Wildlife is a major part of the ecosystem. The value of wildlife and its various contributions, including ecological, genetic, social, economic, scientific and more to sustainable development are huge.
But unfortunately, most of us ignore the same and every year, sections of the wildlife face the danger of extinction.
On 20 December 2013, the United Nations General Assembly (UNGA) declared 3 March of every year as International Wildlife Day – a day to celebrate and create awareness about the globe's wild flora and fauna.
This year the theme chosen by the UN is: "Big cats: predators under threat".
According to See the Wild website, around 80 percent of the 40 wild cat species are shrinking and about sixteen of them are considered vulnerable, endangered, or critically endangered.
The Big Cats:
Big cats like the tigers, snow leopards, and leopards are now facing many threats, which are mostly caused by human activities. The overall population of these animals is declining at a disturbing rate due to the loss of habitat and prey, poaching and illegal trade, World Wildlife Day website reported.
These animals are sought after for their body parts. China has a huge demand for such products as people there use them in their traditional medicine. These animals are also hunted for their coats (known as pelts).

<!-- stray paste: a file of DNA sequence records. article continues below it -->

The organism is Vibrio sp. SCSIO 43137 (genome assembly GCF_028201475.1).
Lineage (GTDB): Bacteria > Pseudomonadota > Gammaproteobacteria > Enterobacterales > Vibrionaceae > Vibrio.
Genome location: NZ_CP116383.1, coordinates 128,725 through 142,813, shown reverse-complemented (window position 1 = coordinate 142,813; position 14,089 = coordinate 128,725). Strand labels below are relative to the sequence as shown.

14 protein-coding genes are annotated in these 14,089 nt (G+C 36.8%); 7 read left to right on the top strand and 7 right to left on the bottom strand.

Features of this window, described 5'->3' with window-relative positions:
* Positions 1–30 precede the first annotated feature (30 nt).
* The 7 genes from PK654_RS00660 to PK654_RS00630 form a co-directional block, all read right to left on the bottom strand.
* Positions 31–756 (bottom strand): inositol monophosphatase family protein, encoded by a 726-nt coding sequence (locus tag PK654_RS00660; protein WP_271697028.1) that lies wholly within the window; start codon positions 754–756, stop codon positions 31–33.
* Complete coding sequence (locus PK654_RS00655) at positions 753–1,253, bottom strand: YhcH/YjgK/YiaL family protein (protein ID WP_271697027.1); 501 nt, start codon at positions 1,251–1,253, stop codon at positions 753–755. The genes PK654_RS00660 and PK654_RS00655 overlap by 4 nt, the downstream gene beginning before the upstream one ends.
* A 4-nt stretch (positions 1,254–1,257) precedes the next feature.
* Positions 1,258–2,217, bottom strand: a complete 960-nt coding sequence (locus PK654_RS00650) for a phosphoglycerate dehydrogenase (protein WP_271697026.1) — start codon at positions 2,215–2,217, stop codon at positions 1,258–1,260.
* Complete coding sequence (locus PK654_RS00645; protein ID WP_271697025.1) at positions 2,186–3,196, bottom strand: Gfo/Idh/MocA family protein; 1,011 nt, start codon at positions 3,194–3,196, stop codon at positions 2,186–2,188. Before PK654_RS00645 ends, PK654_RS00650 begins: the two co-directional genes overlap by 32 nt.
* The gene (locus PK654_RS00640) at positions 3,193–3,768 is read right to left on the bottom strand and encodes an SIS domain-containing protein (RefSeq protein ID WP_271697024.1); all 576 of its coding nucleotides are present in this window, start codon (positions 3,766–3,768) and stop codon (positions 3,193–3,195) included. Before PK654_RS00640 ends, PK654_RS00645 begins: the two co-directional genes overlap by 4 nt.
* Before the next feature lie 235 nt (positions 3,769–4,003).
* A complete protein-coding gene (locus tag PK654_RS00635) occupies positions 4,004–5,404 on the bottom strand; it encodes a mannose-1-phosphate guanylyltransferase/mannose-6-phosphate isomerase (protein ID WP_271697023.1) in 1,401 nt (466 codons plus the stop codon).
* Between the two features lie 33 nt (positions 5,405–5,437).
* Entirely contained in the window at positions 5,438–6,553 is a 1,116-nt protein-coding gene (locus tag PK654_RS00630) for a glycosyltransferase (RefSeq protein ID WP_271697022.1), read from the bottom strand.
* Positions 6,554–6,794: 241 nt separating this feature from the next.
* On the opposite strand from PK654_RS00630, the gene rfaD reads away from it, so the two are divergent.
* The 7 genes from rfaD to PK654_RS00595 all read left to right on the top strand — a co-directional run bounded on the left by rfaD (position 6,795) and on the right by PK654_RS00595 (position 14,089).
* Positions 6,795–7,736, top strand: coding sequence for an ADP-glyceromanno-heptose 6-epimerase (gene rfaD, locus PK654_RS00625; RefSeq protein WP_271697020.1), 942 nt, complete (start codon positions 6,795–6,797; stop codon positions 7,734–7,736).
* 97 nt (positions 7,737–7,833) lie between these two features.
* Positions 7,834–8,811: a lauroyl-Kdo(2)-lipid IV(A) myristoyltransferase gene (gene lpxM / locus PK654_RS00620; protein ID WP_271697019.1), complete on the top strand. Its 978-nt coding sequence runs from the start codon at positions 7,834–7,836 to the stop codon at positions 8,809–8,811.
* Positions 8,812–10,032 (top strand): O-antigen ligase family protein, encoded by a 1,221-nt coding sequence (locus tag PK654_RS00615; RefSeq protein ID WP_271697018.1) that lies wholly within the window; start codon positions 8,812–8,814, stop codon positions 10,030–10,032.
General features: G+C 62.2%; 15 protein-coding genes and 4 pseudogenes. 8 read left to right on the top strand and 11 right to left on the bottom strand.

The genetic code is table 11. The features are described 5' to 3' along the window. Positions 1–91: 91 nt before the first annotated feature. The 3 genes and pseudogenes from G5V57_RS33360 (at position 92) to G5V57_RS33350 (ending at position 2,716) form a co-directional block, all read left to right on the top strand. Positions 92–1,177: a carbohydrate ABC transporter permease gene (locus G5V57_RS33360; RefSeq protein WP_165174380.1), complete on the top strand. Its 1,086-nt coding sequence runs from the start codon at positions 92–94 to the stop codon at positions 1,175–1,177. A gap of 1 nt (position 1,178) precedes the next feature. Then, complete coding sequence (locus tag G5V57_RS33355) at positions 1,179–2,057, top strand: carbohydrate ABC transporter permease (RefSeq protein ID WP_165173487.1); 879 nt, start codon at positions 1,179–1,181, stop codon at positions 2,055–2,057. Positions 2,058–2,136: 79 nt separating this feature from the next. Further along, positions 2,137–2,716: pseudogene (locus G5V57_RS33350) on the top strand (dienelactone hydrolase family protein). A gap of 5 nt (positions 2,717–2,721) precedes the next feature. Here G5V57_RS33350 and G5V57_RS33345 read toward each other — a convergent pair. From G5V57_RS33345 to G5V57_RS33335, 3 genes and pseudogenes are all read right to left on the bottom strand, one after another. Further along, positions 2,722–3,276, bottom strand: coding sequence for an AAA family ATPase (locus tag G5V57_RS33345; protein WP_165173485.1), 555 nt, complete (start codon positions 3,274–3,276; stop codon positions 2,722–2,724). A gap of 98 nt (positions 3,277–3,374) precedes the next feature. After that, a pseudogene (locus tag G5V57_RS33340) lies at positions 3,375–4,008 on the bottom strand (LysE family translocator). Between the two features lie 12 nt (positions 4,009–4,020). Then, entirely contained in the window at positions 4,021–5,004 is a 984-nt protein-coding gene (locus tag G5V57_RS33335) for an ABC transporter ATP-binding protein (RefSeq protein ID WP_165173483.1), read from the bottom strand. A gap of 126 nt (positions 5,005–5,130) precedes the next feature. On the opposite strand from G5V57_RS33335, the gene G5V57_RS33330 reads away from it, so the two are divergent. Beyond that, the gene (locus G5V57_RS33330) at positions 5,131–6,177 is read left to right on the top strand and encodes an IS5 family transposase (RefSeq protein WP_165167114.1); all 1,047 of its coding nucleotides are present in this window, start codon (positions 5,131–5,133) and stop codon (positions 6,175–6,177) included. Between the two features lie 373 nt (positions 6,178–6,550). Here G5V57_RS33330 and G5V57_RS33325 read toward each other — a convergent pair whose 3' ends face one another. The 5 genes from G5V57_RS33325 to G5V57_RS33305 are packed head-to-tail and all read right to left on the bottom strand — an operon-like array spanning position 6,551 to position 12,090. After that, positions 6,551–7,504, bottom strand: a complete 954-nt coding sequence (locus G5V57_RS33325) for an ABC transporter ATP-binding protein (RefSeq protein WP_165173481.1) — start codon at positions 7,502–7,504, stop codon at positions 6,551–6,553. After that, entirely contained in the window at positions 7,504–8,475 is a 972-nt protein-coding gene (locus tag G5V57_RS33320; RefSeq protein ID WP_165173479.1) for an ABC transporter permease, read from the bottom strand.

Many of these wild cats have already been classified as extinct. The rest also are on the verge of extinction. For example, the American Cheetah went extinct about 10,000 years ago. This was shortly after the last Ice Age, and possibly due to human encroachment on its territory.
And now recently the African Lions have been put in the Endangered Species Act Protection category. There are only about 20,000 lions living in Africa. Lions are extinct in 26 African countries and have completely vanished from over 90 percent of their historic range.
They are listed as "vulnerable" on the International Union for the Conservation of Nature (IUCN) Red List of Threatened Species, Panthera website reported.
However, not just lion, even tiger, leopard and jaguar cheetah, snow leopard, puma, clouded leopard, and more are also now being protected and come under the bracket of 'Big cats'. These species are mainly found in Africa, Asia, and North, Central, and South America.
The Sumatran tiger from Indonesia are critically endangered and may soon vanish from the planet. Fewer than 400 Sumatran tigers exist today, World Wildlife website reported.
And the reason for this is the deforestation and rampant poaching.
Losing these majestic predators would create a devastating impact on our ecosystem.
Although there are major threats to these animals, many notable efforts to raise awareness about the same has been taken.
Some governments and NGOs like the International Union for the Conservation of Nature (IUCN), Panthera, National Geographic Society's Big Cats Initiative, and many others are taking steps to save these predators.
According to the National Geographic Society's Big Cats Initiative which was founded in 2009, they fund the on-the-ground research and innovative conservation projects to protect the felines.